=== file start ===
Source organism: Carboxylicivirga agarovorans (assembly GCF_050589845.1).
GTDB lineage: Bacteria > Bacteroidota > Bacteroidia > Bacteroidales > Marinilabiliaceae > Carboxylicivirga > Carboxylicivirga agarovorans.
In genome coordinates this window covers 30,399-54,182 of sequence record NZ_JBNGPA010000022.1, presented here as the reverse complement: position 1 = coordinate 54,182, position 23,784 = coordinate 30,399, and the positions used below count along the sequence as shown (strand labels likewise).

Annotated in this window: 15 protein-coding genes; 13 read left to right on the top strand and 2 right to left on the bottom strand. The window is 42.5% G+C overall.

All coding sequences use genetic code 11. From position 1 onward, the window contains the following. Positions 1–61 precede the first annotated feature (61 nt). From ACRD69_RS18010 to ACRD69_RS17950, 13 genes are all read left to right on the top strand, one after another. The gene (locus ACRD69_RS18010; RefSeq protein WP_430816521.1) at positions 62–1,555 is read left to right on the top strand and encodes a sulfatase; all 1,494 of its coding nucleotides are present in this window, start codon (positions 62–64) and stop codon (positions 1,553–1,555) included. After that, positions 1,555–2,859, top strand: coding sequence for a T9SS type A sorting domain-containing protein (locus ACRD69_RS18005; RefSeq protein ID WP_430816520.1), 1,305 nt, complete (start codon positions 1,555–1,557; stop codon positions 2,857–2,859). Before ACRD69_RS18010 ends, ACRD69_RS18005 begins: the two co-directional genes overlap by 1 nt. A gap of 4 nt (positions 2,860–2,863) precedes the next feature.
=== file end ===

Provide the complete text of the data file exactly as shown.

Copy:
Source organism: Carboxylicivirga agarovorans (assembly GCF_050589845.1).
GTDB lineage: Bacteria > Bacteroidota > Bacteroidia > Bacteroidales > Marinilabiliaceae > Carboxylicivirga > Carboxylicivirga agarovorans.
In genome coordinates this window covers 30,399-54,182 of sequence record NZ_JBNGPA010000022.1, presented here as the reverse complement: position 1 = coordinate 54,182, position 23,784 = coordinate 30,399, and the positions used below count along the sequence as shown (strand labels likewise).

Annotated in this window: 15 protein-coding genes; 13 read left to right on the top strand and 2 right to left on the bottom strand. The window is 42.5% G+C overall.

All coding sequences use genetic code 11. From position 1 onward, the window contains the following. Positions 1–61 precede the first annotated feature (61 nt). From ACRD69_RS18010 to ACRD69_RS17950, 13 genes are all read left to right on the top strand, one after another. The gene (locus ACRD69_RS18010; RefSeq protein WP_430816521.1) at positions 62–1,555 is read left to right on the top strand and encodes a sulfatase; all 1,494 of its coding nucleotides are present in this window, start codon (positions 62–64) and stop codon (positions 1,553–1,555) included. After that, positions 1,555–2,859, top strand: coding sequence for a T9SS type A sorting domain-containing protein (locus ACRD69_RS18005; RefSeq protein ID WP_430816520.1), 1,305 nt, complete (start codon positions 1,555–1,557; stop codon positions 2,857–2,859). Before ACRD69_RS18010 ends, ACRD69_RS18005 begins: the two co-directional genes overlap by 1 nt. A gap of 4 nt (positions 2,860–2,863) precedes the next feature.